Bill to give teens counsel in CHINS, TPR cases stays in House Judiciary Committee after testimony

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The Indiana House Judiciary Committee is considering an amendment that would allow for the appointment of counsel to certain kids in child in need of services or termination of parental rights cases.

A proposed amendment to House Bill 1172 would allow for the appointment of counsel to a child in a CHINS or TPR case if the child is at least 14 years old and is placed in emergency care, a child care institution, a group home, a private facility or a mental health facility.

Michael Moore, assistant executive director of the Indiana Public Defender Council, testified in favor of HB 1172 in its amended form.

“The aim here is to give the child equal voice,” Moore said. “Everybody else is making decisions about that child’s future, so that child should have a voice, as well, to direct that potential outcome, whereas the (guardian ad litem’s) representation is in the best interests of the child, not necessarily the child’s wishes.”

Maggie Stevens, president and CEO of Foster Success, also testified in favor of the bill.

“We work every day to make sure that our young people are heard and supported and empowered as they go through the process of moving from case-managed childhoods to independent adulthood,” Stevens said. “This practice aligns with our mission and the desires of many young people with whom we work.”

Stephaney Knight, a junior at IUPUI and a youth member of The Commission on Improving the Status of Children in Indiana, was a foster youth herself. She spent a little over eight years in the Indiana foster care system until she aged out at 21.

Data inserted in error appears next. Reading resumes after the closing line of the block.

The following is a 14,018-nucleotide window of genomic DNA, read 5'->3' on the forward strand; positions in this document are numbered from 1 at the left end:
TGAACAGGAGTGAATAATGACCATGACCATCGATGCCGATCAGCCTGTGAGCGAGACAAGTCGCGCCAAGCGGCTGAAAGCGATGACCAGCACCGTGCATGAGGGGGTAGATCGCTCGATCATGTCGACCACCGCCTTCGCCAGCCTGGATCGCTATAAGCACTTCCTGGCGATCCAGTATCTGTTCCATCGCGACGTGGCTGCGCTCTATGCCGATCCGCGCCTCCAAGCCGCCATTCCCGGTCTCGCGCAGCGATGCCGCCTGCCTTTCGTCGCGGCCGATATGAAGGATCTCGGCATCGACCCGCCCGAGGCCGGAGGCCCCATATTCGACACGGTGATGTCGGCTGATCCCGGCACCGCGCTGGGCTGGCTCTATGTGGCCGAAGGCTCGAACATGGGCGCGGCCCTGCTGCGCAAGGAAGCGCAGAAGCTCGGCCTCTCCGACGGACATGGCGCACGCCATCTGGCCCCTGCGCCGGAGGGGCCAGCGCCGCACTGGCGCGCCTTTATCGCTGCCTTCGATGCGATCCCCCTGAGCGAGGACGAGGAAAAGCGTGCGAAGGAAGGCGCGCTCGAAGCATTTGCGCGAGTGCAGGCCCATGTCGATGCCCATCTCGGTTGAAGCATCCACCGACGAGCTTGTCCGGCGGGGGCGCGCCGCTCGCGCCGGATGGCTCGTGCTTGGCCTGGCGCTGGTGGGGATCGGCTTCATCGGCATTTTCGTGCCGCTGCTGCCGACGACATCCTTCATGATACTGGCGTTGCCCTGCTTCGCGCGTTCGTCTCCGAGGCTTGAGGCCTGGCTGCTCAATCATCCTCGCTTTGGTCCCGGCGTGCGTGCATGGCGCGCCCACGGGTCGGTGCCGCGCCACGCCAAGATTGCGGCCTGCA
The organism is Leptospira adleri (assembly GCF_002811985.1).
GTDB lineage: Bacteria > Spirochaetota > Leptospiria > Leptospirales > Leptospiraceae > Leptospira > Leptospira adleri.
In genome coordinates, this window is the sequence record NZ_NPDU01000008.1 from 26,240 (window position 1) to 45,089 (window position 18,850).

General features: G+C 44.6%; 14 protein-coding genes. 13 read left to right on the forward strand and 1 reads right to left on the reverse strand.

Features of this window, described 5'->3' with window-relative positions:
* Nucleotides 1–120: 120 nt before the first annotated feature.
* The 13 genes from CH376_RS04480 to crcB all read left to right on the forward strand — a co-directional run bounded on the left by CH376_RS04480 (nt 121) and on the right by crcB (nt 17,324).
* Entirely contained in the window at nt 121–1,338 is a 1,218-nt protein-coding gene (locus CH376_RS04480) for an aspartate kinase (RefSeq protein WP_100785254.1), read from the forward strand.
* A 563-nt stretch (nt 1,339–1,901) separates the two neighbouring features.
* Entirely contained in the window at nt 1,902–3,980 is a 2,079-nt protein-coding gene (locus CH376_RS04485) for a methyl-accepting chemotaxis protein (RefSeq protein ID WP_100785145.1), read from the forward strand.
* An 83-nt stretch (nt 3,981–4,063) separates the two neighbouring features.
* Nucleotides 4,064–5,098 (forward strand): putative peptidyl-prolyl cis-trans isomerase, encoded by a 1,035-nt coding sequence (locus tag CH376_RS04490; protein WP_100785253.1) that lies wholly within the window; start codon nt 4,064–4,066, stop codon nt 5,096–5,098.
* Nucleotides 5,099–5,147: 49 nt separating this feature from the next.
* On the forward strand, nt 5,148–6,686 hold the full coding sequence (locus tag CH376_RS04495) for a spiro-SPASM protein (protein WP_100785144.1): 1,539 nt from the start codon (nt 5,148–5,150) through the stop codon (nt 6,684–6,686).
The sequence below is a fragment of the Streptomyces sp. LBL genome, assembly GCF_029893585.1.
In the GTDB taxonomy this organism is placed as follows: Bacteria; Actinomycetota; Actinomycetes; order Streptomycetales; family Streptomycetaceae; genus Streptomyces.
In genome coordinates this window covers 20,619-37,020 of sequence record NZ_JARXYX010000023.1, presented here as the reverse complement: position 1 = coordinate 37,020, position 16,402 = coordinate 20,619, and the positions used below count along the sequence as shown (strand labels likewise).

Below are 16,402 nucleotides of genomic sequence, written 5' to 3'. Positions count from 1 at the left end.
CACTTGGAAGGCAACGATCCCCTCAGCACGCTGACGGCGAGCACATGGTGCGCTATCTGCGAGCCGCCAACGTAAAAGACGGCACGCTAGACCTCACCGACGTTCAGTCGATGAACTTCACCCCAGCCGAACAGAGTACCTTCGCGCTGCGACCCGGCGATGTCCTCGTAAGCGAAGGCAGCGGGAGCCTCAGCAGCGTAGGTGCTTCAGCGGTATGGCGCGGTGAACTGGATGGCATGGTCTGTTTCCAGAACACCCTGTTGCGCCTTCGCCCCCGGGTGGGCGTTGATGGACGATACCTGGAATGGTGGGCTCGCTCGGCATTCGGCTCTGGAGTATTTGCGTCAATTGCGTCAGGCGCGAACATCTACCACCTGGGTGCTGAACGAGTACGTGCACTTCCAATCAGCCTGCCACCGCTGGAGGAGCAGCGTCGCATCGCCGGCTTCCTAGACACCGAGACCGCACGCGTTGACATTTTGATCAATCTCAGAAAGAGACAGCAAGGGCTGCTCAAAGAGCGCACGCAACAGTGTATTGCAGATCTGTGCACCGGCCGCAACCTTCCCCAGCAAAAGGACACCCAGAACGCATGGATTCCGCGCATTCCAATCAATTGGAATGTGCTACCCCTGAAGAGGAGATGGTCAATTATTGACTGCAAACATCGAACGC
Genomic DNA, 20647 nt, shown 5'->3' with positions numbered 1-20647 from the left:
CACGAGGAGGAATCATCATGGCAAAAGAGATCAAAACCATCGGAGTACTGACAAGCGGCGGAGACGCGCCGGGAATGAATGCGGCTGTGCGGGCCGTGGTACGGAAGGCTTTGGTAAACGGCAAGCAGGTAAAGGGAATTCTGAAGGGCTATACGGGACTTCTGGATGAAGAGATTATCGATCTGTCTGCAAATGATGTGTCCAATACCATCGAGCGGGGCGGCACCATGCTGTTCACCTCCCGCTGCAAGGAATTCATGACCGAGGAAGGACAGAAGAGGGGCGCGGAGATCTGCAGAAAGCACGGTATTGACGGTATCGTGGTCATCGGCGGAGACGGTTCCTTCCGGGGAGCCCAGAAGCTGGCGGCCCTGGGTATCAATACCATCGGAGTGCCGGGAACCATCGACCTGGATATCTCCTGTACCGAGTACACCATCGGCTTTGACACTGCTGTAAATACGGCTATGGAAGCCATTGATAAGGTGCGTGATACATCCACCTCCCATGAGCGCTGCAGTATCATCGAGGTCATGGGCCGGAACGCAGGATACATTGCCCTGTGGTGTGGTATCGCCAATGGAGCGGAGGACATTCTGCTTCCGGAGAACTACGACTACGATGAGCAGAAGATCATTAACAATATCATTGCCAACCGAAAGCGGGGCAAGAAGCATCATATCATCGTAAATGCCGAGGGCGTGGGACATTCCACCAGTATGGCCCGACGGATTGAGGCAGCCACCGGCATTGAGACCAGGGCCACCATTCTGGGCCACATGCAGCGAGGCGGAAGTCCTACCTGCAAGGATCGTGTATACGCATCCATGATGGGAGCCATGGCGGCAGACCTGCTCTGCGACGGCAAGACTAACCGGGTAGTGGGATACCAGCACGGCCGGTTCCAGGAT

“There were never sit-down conversations going over what was happening or anyone asking me what I wanted or what I needed,” Knight said. “If I had a direct-representation attorney, I would have had someone who was on my case only for me.”

Some representatives questioned the role of a GAL if a child is appointed an attorney in CHINS and TPR cases.

“Why did we go this direction rather than just requiring the GAL to be an attorney?” Rep. Ryan Hatfield, D-Evansville, asked. “… Sounds to me like if there are failures in the GAL system, maybe we should address those.”

HB 1172 was not amended or voted on during Wednesday’s meeting. Committee Chair Rep. Jerry Torr, R-Carmel, said the committee would revisit the bill next week.

Bill author Rep. Ed Clere, R-New Albany, who is a member of the Judiciary Committee, thanked the stakeholders who testified.

“I think we’ve got a good bill,” he said.

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